The 8,385 m long Katzenberg Tunnel was opened after 9 years of construction when the timetable changed on December 9, 2012. A few days previously 2 trains, an ICE and a goods train, passed parallel to each other through the 2 tunnel bores set 26 m apart. Both bores were driven with overburden ranging from 25 to 120 m over 8,984 m by trenchless means with two 286 and 115 m long cut-and-cover sections. The project includes 18 cross-passages produced by mining means at intervals of 500 m (with 12 m long lock chambers and automatic doors) and two 74 m deep ventilation shafts.
Two EPB shields (12.11 m diameter, S-264 and S-265, Herrenknecht AG) were applied and the 60 cm thick segmental lining was accomplished at a water pressure of up to 9.2 bar. The installed solid slab track (FF) can be used by vehicles belonging to the emergency services and is made of prefabricated parts constituting track supporting layers with continuous coupling forming a permanent superstructure. All tunnel portals possess protective hooded structures to avoid the sonic boom effect [2, 3], namely at the north portal with pressure relief ports to the surface and at the south portal with lateral ventilation slots. The multi-stage safety concept applying to tunnels corresponding to the guidelines for fire and catastrophe protection has been implemented in exemplary fashion for the Katzenberg Tunnel in engineering terms (2 bores connected with cross-passages, lateral escape and evacuation routes, safety lighting), evacuation points at the portals (also suitable as helicopter pads), hooded protective structures at the portals to avoid the sonic boom effect and roof-shaped longitudinal profile (emergency brake override) .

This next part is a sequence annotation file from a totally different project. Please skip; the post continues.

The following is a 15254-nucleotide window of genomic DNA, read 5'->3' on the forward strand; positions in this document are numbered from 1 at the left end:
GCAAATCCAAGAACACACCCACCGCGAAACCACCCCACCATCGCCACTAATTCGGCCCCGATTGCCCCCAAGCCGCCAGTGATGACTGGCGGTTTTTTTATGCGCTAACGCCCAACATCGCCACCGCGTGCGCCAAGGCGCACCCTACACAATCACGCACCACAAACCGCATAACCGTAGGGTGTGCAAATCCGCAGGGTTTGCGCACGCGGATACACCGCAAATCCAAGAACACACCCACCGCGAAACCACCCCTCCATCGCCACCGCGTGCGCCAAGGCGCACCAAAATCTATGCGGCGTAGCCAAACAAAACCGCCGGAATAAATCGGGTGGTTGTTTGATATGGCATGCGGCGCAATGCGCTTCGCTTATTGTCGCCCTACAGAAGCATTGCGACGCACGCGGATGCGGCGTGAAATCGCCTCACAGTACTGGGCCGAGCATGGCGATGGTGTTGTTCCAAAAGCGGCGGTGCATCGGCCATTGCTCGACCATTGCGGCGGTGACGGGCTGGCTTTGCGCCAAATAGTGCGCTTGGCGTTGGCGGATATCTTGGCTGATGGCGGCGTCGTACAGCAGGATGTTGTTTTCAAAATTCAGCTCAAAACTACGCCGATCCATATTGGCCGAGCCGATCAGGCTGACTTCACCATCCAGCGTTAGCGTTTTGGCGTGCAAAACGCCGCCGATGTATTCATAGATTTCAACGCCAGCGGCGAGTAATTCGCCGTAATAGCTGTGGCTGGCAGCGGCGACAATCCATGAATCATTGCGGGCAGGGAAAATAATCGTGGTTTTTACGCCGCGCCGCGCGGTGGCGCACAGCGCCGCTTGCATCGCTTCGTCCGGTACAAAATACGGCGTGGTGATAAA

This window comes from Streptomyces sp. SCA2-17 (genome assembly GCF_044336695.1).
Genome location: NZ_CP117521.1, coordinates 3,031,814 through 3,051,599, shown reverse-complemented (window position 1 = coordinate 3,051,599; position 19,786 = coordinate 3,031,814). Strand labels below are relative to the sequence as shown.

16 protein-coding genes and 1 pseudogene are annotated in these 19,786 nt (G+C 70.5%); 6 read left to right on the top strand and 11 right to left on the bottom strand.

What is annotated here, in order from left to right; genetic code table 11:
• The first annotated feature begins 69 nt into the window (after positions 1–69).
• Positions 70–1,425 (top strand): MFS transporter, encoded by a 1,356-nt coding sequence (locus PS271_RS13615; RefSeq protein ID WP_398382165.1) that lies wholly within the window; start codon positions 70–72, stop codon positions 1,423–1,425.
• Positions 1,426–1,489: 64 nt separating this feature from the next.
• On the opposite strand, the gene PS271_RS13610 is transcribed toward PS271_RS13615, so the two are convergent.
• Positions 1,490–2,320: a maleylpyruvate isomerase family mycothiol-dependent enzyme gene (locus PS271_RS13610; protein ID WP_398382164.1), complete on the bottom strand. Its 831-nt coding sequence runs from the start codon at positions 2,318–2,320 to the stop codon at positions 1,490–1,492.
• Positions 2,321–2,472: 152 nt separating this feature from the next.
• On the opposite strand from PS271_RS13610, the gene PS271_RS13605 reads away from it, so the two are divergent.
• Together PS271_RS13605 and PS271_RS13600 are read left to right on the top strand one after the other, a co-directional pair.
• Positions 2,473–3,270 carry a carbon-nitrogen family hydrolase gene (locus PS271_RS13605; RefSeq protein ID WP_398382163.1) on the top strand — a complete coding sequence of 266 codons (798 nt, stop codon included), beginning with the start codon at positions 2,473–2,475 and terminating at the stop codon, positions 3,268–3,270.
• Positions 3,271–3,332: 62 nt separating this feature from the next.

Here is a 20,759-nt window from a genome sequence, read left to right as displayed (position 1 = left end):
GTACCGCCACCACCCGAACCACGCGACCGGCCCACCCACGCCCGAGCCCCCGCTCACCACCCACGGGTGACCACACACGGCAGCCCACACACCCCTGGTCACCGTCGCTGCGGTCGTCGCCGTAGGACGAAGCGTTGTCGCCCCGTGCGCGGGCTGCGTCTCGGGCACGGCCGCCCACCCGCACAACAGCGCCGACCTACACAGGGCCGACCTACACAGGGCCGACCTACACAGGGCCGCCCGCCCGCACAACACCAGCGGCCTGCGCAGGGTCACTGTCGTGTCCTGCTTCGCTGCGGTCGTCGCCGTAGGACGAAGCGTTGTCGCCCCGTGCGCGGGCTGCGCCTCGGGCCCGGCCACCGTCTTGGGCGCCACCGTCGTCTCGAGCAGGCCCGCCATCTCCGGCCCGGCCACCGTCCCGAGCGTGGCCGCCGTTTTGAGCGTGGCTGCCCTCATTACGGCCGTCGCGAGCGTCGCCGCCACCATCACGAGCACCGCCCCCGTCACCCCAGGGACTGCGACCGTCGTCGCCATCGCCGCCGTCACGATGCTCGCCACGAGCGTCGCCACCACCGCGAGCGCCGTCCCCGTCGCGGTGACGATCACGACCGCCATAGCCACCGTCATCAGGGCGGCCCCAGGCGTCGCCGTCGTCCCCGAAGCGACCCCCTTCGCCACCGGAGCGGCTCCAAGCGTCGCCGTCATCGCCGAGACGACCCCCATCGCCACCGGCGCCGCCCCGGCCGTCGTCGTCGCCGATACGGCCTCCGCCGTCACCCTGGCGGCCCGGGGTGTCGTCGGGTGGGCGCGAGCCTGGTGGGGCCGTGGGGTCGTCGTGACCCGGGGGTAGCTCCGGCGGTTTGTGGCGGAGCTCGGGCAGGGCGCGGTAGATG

The Katzenberg Tunnel represents an essential part of the new and upgraded Karlsruhe-Basle route (250 km/h). € 610 million was invested in this tunnel and its link to the Rheintalbahn railway (totalling 17.6 km); the roughwork for the 2 single-track tunnels alone cost € 340 million.
The 182 km long new and upgraded Karlsruhe-Basle route forms the core of the freight train corridor between Rotterdam and Genoa and is being developed for 4-tracks for € 5.7 billion in order to create additional capacities for goods traffic as well as passenger trains. The section between Rastatt and Offenburg is already operational; construction is currently forging ahead to the south of the Katzenberg Tunnel in the direction of Basle. The prior conditions were created in October 2012 with an agreement between the state and the Deutsche Bahn governing the financing to be able to tackle the 16 km long northern project section with the 4,277 m long Rastatt Tunnel  as from next year. G.B.